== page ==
If I ever thought crossing the road in the Melbourne CBD could be difficult, I was very, very wrong. Crossing the road in Chengdu was an art in itself. A terrifying, terrifying art. The roads were insanely busy, cars didn’t indicate, and everyone rode scooters and simply did not give a shit about traffic lights. I soon decided acting like a local was the safest and easiest approach to crossing the road, and would frantically follow people across. As you can see below, helmets were also not a thing!
On my second night in Chengdu I met up with Hamza again, and we – along with his lovely flat mate – ventured out for some local Sichuan food for dinner. We ended up going to a restaurant where there was no English on the menu, and spent a hilarious 15 minutes ordering our meal with Google translate. Thankfully the waitress took it all in good humour, and we soon had our fabulous food. Sichuan food is notorious for being spicy, and I can certainly vouch for that now! There is even a local peppercorn that turns your mouth slightly numb.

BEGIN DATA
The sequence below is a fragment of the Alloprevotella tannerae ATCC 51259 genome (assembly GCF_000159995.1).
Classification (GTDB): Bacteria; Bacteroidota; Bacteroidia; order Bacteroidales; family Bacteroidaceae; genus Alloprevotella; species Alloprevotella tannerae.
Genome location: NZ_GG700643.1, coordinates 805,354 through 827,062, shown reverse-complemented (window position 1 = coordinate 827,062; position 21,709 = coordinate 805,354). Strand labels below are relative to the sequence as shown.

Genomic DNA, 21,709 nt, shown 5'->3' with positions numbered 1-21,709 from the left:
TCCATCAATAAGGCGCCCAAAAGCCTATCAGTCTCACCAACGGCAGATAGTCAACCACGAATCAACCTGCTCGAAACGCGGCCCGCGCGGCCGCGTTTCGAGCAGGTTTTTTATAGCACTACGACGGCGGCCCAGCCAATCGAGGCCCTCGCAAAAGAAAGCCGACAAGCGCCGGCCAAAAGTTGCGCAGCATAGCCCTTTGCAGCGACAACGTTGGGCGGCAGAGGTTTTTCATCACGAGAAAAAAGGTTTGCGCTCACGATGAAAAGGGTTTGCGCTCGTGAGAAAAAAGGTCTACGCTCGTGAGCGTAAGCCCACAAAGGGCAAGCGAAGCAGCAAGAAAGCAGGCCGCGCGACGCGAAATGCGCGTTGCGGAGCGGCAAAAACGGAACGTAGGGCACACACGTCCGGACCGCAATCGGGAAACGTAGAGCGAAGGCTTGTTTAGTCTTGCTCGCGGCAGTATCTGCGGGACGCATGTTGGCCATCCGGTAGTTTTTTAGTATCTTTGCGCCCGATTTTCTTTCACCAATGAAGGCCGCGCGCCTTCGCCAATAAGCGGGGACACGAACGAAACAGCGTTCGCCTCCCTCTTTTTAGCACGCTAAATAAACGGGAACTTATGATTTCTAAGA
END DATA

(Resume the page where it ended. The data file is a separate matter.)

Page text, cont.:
After dinner we ventured to the top of the nearby shopping centre to visit the face of the giant panda.
We caught a cab (again, terrifying) to Jinli Street, a popular tourist attraction. The bustling street is a refurbished shopping and food district around a temple modeled around what it would have historically looked like. It was beautiful to see. In the above photo, I am also the subject of the photo of a number of domestic tourists! Apparently international tourists aren’t overly common.
The next day, I went on a tour run by my hostel to the Giant Panda Breeding Centre! This place is the main tourist attraction in Chengdu, and is usually over run with tourists. However, my tour guide got me (the only person on the tour!) to the centre by 8am, and I was waiting by the enclosures before the pandas had even come out. It was great to have a tour guide, as he led me to all the best spots, despite not speaking English.